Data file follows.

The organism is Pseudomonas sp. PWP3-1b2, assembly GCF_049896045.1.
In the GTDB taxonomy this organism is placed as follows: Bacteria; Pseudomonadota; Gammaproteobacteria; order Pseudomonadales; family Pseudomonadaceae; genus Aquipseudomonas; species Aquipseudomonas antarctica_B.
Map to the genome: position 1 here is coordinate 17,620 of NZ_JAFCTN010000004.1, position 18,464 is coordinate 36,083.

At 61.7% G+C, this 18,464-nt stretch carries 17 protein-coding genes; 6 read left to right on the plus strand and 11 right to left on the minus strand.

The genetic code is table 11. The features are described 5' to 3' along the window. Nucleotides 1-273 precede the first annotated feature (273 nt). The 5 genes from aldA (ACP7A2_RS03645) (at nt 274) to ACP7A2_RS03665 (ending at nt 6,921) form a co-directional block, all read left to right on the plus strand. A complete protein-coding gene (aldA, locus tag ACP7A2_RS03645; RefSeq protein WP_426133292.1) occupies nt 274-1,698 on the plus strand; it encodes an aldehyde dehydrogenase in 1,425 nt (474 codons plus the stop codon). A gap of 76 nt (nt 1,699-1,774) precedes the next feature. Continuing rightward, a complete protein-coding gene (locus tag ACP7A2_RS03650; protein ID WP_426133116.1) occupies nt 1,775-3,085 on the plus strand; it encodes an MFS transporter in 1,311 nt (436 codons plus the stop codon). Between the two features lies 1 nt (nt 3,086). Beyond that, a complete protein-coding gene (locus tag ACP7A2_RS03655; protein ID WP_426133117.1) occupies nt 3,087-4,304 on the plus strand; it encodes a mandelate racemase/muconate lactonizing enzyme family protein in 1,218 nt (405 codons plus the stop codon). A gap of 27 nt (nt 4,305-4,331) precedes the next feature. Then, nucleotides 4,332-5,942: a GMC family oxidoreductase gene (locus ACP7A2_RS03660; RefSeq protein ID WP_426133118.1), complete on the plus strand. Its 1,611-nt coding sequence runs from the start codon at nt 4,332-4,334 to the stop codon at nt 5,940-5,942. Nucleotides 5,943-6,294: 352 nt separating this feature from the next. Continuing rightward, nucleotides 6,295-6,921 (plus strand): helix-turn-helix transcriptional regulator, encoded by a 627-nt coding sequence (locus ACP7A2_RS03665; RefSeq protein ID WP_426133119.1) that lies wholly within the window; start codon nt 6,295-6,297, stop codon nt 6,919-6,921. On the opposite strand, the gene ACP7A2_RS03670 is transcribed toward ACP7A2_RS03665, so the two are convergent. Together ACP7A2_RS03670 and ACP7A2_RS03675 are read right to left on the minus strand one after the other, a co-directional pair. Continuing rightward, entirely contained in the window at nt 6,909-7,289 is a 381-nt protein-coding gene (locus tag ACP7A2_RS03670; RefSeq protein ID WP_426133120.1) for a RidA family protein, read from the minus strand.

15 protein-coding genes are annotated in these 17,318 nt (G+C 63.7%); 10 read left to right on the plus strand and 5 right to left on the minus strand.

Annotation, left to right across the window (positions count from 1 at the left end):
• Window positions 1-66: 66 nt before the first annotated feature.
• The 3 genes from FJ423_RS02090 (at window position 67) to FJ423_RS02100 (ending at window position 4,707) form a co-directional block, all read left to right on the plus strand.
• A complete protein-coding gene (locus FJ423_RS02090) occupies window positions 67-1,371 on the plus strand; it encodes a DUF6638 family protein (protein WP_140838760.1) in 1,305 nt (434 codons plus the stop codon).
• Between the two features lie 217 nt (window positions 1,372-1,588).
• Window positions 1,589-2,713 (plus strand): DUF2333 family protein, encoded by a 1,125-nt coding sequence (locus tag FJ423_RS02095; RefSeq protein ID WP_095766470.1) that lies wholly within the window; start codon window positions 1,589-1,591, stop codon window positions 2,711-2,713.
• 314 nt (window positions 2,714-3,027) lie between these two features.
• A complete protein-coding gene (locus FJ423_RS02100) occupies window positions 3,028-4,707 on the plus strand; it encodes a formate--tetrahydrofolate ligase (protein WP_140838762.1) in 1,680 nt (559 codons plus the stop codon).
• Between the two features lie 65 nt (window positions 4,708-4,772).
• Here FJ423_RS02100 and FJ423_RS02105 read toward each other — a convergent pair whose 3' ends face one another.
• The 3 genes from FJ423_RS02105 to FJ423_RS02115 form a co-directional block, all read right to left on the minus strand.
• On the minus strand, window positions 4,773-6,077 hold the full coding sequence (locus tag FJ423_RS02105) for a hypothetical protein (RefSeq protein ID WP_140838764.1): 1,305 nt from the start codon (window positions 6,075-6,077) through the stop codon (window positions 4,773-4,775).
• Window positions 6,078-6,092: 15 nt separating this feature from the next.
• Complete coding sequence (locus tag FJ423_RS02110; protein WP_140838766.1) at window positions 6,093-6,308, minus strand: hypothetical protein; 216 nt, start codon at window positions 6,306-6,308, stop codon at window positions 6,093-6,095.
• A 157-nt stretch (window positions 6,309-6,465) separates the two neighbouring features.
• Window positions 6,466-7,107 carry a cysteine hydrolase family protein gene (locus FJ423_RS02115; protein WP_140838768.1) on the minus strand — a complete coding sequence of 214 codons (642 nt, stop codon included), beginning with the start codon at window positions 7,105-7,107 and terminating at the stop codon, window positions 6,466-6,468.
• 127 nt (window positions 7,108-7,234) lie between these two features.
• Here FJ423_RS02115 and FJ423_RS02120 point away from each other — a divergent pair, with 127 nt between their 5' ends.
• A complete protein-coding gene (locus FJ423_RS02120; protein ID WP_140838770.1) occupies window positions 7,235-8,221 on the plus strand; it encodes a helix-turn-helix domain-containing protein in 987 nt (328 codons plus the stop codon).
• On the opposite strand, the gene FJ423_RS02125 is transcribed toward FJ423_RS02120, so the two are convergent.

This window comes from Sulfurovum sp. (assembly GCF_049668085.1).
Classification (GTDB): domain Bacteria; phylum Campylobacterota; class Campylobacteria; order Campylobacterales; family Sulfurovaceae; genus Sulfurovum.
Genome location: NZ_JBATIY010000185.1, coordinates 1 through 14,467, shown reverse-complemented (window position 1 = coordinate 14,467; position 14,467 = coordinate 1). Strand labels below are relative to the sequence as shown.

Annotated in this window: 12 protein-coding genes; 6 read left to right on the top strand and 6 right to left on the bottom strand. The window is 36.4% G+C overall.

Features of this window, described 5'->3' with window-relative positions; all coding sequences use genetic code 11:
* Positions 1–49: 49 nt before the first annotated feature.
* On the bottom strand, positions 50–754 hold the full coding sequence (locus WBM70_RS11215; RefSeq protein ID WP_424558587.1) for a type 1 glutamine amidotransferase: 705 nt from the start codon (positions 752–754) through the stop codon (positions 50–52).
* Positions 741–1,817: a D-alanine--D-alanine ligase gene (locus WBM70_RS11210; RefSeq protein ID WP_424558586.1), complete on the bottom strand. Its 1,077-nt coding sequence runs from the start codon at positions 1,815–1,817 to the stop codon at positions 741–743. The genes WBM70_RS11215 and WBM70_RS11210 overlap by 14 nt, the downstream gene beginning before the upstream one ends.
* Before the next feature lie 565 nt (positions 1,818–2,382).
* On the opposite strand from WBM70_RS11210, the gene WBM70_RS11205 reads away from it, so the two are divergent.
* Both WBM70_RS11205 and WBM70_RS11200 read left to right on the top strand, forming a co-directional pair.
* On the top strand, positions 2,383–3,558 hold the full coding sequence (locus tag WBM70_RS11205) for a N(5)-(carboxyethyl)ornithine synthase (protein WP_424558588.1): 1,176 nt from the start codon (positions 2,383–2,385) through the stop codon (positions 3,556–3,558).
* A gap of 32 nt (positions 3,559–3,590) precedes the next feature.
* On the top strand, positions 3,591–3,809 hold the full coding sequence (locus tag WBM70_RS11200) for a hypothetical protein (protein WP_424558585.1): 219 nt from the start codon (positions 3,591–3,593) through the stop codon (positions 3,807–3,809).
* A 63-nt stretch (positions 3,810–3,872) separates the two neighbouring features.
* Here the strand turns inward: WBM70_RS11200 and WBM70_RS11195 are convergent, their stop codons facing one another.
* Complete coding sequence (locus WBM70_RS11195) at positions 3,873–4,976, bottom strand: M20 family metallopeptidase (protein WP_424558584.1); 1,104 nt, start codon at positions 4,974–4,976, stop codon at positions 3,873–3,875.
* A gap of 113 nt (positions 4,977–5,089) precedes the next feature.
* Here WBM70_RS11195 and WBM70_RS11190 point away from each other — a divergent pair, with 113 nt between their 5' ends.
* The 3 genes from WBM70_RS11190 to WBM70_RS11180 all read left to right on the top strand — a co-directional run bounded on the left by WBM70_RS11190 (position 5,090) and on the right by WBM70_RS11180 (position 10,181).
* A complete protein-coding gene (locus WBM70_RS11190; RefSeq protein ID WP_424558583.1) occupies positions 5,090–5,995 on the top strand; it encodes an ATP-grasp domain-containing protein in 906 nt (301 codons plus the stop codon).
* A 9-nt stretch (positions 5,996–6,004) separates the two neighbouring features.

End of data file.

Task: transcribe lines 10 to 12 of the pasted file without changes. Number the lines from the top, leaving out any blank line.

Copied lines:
• A complete protein-coding gene (locus FJ423_RS02090) occupies window positions 67-1,371 on the plus strand; it encodes a DUF6638 family protein (protein WP_140838760.1) in 1,305 nt (434 codons plus the stop codon).
• Between the two features lie 217 nt (window positions 1,372-1,588).
• Window positions 1,589-2,713 (plus strand): DUF2333 family protein, encoded by a 1,125-nt coding sequence (locus tag FJ423_RS02095; RefSeq protein ID WP_095766470.1) that lies wholly within the window; start codon window positions 1,589-1,591, stop codon window positions 2,711-2,713.